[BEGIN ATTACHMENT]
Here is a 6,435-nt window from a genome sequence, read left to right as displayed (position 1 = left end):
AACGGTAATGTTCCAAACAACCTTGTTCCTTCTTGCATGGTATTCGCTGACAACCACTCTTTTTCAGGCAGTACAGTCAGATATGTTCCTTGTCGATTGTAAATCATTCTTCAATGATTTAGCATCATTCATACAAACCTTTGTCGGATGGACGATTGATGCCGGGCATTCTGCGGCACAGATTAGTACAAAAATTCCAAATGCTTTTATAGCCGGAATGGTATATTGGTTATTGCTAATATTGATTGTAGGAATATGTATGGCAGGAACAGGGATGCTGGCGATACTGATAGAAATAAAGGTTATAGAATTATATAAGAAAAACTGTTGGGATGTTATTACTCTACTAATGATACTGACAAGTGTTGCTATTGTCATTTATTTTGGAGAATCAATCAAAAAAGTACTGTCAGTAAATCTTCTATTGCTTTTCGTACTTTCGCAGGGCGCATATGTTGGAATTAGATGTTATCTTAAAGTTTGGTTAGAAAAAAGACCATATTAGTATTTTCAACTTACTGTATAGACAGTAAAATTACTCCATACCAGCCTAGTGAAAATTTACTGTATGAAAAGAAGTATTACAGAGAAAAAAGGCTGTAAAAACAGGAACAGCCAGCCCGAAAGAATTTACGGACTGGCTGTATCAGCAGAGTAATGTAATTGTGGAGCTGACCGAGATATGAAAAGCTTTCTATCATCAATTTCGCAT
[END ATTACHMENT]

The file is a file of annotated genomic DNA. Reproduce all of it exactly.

Here is a 6,435-nt window from a genome sequence, read left to right as displayed (position 1 = left end):
AACGGTAATGTTCCAAACAACCTTGTTCCTTCTTGCATGGTATTCGCTGACAACCACTCTTTTTCAGGCAGTACAGTCAGATATGTTCCTTGTCGATTGTAAATCATTCTTCAATGATTTAGCATCATTCATACAAACCTTTGTCGGATGGACGATTGATGCCGGGCATTCTGCGGCACAGATTAGTACAAAAATTCCAAATGCTTTTATAGCCGGAATGGTATATTGGTTATTGCTAATATTGATTGTAGGAATATGTATGGCAGGAACAGGGATGCTGGCGATACTGATAGAAATAAAGGTTATAGAATTATATAAGAAAAACTGTTGGGATGTTATTACTCTACTAATGATACTGACAAGTGTTGCTATTGTCATTTATTTTGGAGAATCAATCAAAAAAGTACTGTCAGTAAATCTTCTATTGCTTTTCGTACTTTCGCAGGGCGCATATGTTGGAATTAGATGTTATCTTAAAGTTTGGTTAGAAAAAAGACCATATTAGTATTTTCAACTTACTGTATAGACAGTAAAATTACTCCATACCAGCCTAGTGAAAATTTACTGTATGAAAAGAAGTATTACAGAGAAAAAAGGCTGTAAAAACAGGAACAGCCAGCCCGAAAGAATTTACGGACTGGCTGTATCAGCAGAGTAATGTAATTGTGGAGCTGACCGAGATATGAAAAGCTTTCTATCATCAATTTCGCAT